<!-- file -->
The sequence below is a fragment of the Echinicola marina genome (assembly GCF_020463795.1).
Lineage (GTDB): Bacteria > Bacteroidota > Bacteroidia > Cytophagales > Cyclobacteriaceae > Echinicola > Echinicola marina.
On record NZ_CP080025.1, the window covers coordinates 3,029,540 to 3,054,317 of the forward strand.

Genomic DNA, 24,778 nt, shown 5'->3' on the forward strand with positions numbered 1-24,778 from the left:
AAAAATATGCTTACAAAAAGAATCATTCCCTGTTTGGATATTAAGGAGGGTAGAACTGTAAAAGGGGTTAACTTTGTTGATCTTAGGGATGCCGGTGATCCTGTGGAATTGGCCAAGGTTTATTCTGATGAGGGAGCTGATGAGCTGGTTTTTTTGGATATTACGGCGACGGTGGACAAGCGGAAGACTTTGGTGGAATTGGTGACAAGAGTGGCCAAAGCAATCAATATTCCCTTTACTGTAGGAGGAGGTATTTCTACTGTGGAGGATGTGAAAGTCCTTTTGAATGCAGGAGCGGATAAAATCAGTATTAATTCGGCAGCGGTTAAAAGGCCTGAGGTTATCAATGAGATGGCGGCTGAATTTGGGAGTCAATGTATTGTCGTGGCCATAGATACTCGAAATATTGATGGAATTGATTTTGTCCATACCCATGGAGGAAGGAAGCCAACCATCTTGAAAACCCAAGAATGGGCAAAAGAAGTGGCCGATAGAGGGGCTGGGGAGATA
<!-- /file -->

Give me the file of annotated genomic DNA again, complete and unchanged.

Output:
The sequence below is a fragment of the Echinicola marina genome (assembly GCF_020463795.1).
Lineage (GTDB): Bacteria > Bacteroidota > Bacteroidia > Cytophagales > Cyclobacteriaceae > Echinicola > Echinicola marina.
On record NZ_CP080025.1, the window covers coordinates 3,029,540 to 3,054,317 of the forward strand.

Genomic DNA, 24,778 nt, shown 5'->3' on the forward strand with positions numbered 1-24,778 from the left:
AAAAATATGCTTACAAAAAGAATCATTCCCTGTTTGGATATTAAGGAGGGTAGAACTGTAAAAGGGGTTAACTTTGTTGATCTTAGGGATGCCGGTGATCCTGTGGAATTGGCCAAGGTTTATTCTGATGAGGGAGCTGATGAGCTGGTTTTTTTGGATATTACGGCGACGGTGGACAAGCGGAAGACTTTGGTGGAATTGGTGACAAGAGTGGCCAAAGCAATCAATATTCCCTTTACTGTAGGAGGAGGTATTTCTACTGTGGAGGATGTGAAAGTCCTTTTGAATGCAGGAGCGGATAAAATCAGTATTAATTCGGCAGCGGTTAAAAGGCCTGAGGTTATCAATGAGATGGCGGCTGAATTTGGGAGTCAATGTATTGTCGTGGCCATAGATACTCGAAATATTGATGGAATTGATTTTGTCCATACCCATGGAGGAAGGAAGCCAACCATCTTGAAAACCCAAGAATGGGCAAAAGAAGTGGCCGATAGAGGGGCTGGGGAGATA